It makes business sense and it’s socially just, why the City can’t get it together on gender balance in the boardroom??
On Wednesday 22 September, in the heart of the City at the London Stock Exchange, the Young Fabian Womens’ and Future of Finance Networks hosted an expert panel debate entitled “Balance in the boardroom: How to get more women leaders in the City?”.
Women only represent 5% of executive directors from the 600 companies quoted on the London Stock Exchange, according to recent research by recruitment firm Egon Zehnder. With the passage of landmark legislation in the US aiming to increase female membership on corporate boards and the establishment of the Lord Davies inquiry into female representation in Britain’s boardrooms, the Young Fabians Future of Finance Network brought together an expert panel for lively interactive debate.
Chaired by Rachel Reeves MP, former Bank of England Economist and member of the Business, Innovation and Skills Committee, panellists Clare Dobie, Immediate Past President of the Women’s City Network and witness for the Treasury Committee’s ‘Women in the City’ inquiry; Trupti Patel, Associate at Social Finance; Andrew Roscoe, London Director of Egon Zehnder International; and Cathrine Seierstad, Researcher at the Centre for Research in Equality and Diversity in Queen Mary University, all set out their views on the issues before engaging in discussion with the audience.
All the panellists agreed that female participation at the top of the financial services sector in the UK was too low, both in comparison to other sectors in the UK and in comparison to the rest of Europe. All the panellists also agreed that there were important benefits for business and the economy from having more female talent on corporate boards. Andrew Roscoe pointed to research carried out by his search firm, Egon Zehnder International, which indicated that corporate boards that are more diverse make better decisions.
So, if female talent offered so many advantages to business, why are these companies in the financial services sector missing out on the competitive advantage of having women on the board?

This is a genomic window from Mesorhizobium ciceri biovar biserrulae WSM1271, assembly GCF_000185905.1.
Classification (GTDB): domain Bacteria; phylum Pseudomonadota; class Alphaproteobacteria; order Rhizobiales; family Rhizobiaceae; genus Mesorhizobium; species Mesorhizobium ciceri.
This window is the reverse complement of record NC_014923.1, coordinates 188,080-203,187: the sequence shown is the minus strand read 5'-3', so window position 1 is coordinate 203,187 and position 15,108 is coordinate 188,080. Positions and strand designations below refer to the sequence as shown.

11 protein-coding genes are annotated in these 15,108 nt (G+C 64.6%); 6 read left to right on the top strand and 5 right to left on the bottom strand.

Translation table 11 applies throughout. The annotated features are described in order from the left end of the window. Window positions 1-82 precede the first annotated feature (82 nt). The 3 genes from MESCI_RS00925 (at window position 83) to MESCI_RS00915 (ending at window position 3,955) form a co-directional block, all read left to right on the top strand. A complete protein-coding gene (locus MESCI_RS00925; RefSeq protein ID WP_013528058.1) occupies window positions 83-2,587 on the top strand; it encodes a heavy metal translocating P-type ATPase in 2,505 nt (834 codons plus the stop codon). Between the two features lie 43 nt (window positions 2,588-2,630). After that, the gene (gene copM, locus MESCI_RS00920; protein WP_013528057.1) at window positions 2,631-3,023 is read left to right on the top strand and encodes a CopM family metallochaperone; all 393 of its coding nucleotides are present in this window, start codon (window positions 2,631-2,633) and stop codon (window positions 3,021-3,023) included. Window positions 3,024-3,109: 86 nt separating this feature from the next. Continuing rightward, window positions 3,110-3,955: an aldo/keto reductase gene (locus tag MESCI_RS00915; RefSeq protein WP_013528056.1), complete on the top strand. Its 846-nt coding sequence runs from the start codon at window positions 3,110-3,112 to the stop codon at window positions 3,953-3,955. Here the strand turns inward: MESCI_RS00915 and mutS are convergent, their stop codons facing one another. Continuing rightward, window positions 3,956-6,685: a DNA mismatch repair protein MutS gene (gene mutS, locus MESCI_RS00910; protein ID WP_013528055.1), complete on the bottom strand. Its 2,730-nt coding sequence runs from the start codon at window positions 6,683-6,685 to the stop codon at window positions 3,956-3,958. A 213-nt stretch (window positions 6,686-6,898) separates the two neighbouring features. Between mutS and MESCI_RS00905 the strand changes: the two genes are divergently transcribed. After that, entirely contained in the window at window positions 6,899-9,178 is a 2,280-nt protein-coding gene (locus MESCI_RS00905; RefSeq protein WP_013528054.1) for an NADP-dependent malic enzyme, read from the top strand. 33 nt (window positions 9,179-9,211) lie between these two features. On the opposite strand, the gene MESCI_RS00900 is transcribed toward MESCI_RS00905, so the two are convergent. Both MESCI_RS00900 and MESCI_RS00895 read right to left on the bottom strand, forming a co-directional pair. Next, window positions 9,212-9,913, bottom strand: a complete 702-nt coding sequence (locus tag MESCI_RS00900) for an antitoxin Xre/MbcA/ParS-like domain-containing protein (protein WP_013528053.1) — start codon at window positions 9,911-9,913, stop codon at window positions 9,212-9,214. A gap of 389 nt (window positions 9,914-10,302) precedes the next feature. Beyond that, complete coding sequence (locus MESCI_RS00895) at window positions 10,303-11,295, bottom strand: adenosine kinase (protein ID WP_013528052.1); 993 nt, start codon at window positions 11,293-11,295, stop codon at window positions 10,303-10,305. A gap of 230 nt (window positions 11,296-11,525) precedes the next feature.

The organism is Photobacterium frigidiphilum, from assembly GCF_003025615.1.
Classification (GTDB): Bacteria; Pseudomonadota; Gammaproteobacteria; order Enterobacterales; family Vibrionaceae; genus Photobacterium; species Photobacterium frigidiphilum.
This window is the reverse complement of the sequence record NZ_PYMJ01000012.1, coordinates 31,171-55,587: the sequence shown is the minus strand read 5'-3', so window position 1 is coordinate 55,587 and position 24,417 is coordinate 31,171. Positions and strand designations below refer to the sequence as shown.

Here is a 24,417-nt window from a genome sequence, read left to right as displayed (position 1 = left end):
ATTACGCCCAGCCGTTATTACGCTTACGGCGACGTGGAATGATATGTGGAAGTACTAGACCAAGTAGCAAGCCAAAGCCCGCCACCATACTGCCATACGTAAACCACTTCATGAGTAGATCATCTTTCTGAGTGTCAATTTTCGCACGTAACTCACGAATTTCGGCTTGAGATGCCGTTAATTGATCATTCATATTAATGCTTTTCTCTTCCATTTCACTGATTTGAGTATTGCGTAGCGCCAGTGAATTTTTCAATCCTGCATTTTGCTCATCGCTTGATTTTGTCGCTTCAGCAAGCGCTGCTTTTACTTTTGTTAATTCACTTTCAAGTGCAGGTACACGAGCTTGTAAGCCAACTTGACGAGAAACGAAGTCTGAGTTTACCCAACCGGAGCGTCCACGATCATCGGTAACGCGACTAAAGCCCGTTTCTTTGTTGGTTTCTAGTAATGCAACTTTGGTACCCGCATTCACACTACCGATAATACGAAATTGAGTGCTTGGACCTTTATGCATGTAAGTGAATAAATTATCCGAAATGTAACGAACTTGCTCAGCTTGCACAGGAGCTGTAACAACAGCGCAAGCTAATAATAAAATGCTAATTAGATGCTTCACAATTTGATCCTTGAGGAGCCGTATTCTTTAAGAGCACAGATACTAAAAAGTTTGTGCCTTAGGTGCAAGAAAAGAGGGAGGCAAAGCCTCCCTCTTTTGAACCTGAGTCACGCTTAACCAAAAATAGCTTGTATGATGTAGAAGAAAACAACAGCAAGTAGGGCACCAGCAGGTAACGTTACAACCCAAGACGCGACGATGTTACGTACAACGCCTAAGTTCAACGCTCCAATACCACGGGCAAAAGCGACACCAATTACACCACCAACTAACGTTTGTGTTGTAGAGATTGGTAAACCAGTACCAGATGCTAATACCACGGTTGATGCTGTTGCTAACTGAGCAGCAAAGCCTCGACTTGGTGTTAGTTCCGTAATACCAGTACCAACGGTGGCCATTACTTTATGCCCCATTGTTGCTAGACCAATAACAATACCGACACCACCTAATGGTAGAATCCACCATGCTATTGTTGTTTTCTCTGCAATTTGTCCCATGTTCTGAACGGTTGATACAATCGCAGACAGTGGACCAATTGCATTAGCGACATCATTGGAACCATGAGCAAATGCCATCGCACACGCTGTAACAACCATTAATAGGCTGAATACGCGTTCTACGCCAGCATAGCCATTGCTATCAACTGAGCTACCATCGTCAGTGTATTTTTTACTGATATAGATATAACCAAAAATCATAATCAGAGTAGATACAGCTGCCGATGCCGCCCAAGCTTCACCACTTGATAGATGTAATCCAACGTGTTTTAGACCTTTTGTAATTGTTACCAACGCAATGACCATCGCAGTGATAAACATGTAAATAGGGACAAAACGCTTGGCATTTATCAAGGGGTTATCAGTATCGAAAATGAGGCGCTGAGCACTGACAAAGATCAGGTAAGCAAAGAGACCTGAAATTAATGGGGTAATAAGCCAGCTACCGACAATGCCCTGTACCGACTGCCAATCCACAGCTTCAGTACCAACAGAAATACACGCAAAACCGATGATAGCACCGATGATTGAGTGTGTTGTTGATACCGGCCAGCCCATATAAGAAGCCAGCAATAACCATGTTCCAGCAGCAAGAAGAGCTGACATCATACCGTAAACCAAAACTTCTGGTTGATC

The panel agreed that a principal problem is that a lot of recruitment is driven by the fact that people “recruit in their own image” and British business and the financial services sector is dominated by men – and men of a particular social ilk at that.
The issues are certainly complex and intertwined. Trupti pointed to characteristics of the corporate workplace that didn’t reward typical female skills types of working. Andrew highlighted his firm’s research that showed that networking and proclaiming one’s own success were strongly associated with success, however in female focus groups these qualities were not seen as desirable. Trupti thought that women generally needed support to improve the way they sell themselves internally and earn recognition for their work, and that career networks often helped women acquire these skills and gain the necessary confidence.
Parental leave was also an important part of the picture. Businesses see maternity leave as a financial risk. The Icelandic model, where parental leave is divided between men and women and the business risk is equal, was seen as an example for the UK.
On aspiration, the panel felt that the City should do more to raise awareness of job opportunities in the city and seeking to influence the careers advice or family advice that is so influential to people’s career decisions. There should also be better case studies of positive examples of women at the top of business.
Cathrine discussed the Norwegian experience of legislation requiring corporate boards to meet minimum gender quotas of 40%. The justification for positive discrimination was based on the need for a wider distribution of power, but also on an economic argument, that companies need to use the entire wealth of talent available in society to be competitive and that diversity has a positive impact of the board and the bottom line of company performance.
The panel agreed that there has to be a change in the culture at the very top for there to be real substantive change in the long-term over the sector and in society. Panellists and attendees alike agreed that encouraging such social and cultural change – which makes economic sense as well as being socially just – was precisely what the Fabian Society was for.
This event was kindly sponsored by the London Stock Exchange and Egon Zehnder International.
The Young Fabian Future of Finance Network was launched by Lord Drayson in March 2010 with the aim of better connecting socially-minded individuals from finance and the City of London with progressive politics. The Network provides an empowering opportunity for progressives, of all shades, from the front edge of industry and research to contribute their expertise to the progressive effort to respond to global policy challenges. Network membership is not limited to Young Fabian members, but open to all individuals who identify as socially-minded progressives.
For the full event report, please visit the Young Fabian Future of Finance Network Site: http://youngfabians-networks-fof.ning.com